Hints and pitfalls
Python,Matlab or C/C++?
If you have little or no experience with C/C++ programming, you should think twice before building a system based on C/C++ programming, e.g., using OpenCV. On one hand it may be a good opportunity to learn this software package, on the other hand, you may end up spending too much time to understand various subtleties of C/C++. If you instead implement in Python (or Matlab) the programming is more straight-forward but the performance (in terms of computation time) may be worse. Choose wisely!
There are a few things that makes it easier to work with repositories such as GIT and SVN:
- You may not want to check in ALL files that are generated by your project. In particular this applies to files that end with a tilde "~" or hash "#" sign, that typically are used by various editors to indicate that the file is an older version of some other file. If you do this you end up with lots of files that are meaningless in the repository and make it more difficult for you to keep track of what is going on in the project. You may also want to avoid checking in binary files (e.g. executables or PDFs) that are generated from other source files that are in the repository and are changing over time as the project develops. Otherwise it may happen that Subversion in certain cases tries to merge different versions of such files and this is usually something it fails to do.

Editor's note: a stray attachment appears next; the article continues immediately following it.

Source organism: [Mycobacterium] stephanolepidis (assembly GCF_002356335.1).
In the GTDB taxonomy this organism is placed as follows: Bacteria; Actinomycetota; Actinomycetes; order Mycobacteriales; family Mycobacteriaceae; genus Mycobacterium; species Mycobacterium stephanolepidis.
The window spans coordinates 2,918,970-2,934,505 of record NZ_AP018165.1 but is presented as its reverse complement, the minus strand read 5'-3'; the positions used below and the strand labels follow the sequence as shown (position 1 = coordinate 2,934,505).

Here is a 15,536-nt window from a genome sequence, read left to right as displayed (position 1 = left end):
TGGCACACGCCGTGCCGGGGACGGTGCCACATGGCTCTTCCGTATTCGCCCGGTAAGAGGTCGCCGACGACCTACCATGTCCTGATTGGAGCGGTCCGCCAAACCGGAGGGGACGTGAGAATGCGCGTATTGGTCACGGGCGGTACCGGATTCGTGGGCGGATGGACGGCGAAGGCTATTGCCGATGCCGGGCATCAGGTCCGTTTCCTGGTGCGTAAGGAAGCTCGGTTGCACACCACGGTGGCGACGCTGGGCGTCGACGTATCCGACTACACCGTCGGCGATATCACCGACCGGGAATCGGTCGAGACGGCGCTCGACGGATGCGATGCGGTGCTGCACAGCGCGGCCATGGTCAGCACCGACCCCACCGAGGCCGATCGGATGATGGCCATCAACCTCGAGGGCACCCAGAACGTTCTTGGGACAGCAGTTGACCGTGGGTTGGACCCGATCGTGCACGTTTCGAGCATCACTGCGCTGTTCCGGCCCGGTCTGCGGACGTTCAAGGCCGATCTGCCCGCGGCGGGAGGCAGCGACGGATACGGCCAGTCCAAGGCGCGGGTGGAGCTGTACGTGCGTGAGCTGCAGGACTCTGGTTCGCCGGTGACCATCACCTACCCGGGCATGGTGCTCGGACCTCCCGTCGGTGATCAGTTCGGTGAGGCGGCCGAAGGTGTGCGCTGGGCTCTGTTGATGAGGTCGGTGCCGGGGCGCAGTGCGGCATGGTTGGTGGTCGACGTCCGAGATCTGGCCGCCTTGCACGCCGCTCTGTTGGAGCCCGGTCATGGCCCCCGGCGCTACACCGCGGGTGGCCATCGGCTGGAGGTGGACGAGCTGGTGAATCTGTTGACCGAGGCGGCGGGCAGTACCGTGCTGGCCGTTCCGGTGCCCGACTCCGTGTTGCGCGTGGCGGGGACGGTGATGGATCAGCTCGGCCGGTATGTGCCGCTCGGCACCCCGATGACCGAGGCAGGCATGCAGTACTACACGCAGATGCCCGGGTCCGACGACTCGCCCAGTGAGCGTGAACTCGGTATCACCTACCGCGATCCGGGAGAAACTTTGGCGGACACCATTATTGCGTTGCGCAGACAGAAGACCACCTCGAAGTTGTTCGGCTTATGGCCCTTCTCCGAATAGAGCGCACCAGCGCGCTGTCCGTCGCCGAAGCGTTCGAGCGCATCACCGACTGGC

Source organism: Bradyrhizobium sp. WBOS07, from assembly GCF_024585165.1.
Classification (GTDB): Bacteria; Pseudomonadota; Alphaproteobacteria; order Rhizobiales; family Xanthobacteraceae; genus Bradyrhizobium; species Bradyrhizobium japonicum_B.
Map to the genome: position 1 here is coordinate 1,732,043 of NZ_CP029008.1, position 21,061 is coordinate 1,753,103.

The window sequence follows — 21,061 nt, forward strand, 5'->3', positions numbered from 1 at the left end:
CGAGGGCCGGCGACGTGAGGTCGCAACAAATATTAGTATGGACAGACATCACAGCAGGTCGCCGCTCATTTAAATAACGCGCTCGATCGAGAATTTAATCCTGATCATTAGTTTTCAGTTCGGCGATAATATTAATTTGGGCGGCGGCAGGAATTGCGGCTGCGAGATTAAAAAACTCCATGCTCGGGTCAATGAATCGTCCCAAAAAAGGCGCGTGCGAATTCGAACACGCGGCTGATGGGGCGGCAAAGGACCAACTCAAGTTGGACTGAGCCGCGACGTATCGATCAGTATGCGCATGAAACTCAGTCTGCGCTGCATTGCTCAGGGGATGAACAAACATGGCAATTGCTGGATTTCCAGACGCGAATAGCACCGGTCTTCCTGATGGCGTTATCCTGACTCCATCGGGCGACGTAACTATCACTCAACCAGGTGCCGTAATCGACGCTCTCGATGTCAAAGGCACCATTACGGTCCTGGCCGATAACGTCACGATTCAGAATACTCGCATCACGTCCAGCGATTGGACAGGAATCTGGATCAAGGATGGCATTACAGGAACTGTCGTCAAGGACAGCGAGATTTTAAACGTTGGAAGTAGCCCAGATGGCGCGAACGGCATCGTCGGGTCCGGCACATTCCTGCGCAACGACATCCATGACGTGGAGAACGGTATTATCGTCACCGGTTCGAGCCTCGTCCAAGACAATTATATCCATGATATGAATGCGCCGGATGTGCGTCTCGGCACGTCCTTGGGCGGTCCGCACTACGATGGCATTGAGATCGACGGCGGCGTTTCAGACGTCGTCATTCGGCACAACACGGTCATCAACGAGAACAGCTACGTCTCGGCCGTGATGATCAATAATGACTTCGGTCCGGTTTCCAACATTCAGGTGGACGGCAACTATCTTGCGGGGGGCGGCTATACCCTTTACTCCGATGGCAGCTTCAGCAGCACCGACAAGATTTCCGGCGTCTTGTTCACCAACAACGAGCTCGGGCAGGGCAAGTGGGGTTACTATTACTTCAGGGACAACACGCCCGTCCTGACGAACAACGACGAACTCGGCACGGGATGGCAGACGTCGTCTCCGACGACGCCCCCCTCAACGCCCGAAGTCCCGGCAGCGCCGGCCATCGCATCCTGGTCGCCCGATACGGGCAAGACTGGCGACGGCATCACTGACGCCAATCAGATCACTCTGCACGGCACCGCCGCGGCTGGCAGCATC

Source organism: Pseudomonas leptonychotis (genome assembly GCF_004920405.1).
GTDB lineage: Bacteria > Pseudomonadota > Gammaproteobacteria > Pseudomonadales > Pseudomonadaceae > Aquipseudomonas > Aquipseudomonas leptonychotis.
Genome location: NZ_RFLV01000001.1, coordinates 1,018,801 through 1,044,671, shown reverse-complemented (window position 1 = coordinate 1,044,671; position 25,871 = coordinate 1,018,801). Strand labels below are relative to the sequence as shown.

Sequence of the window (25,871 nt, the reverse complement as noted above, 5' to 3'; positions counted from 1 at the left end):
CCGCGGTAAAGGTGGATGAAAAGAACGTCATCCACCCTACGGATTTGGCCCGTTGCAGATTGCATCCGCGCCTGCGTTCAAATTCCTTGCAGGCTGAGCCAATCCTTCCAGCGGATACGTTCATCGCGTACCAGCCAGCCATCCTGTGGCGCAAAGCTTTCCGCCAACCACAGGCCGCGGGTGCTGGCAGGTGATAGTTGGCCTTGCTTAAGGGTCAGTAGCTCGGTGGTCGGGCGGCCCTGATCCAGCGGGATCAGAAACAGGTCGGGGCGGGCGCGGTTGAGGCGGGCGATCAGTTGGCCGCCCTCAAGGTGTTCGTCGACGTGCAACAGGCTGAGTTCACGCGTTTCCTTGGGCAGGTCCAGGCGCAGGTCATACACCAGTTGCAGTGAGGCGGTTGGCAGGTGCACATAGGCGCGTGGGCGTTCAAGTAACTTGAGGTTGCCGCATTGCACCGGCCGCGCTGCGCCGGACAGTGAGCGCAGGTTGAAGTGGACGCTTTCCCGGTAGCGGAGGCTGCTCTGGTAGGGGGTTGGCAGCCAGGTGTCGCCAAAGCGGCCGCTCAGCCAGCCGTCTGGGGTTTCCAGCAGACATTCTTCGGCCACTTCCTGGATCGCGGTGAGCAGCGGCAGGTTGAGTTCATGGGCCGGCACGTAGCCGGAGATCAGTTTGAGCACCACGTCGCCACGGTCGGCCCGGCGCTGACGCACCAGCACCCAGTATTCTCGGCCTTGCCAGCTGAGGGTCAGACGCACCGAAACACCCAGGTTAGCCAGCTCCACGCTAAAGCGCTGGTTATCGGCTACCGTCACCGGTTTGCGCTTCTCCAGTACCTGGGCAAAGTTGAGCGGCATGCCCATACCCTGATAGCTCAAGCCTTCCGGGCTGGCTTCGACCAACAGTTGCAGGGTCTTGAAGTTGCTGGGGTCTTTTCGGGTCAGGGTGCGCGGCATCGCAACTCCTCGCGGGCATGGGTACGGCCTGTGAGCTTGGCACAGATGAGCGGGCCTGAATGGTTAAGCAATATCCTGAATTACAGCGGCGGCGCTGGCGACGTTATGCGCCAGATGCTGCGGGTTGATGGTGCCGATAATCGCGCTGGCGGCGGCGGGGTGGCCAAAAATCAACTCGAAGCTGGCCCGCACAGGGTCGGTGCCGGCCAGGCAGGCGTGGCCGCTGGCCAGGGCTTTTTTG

- DO NOT use names of files or directories with non-ASCII (e.g. Swedish) characters. They may work on some platforms and not on others.
- DO NOT name different files or directories with the same name but differrent cases, e.g., "file.py" and "File.py". Windows platforms cannot cope with such subtleties.
OpenCV has a number of functions that, for the same function, can take parameters of different types, e.g., either float or double. However, the return type is defined by the function itself, not by the input parameters. This means that you may return variables of type double even if you input floats. A safe approach is to always use double instead of float.
If you need to solve linear homogeneous equations: Ax=0, they can be solved in OpenCV by means of the singular value decomposition (SVD) function.
Reconstuction of the camera poses and coordinates of 3D points from multiple views is typcially based on estimating relative pose between pairs of cameras which are then combined to form an absolute pose of the cameras. In this process it is vital to ensure that all transformations that are combined use the same coordinate system.
Senast uppdaterad: 2020-01-29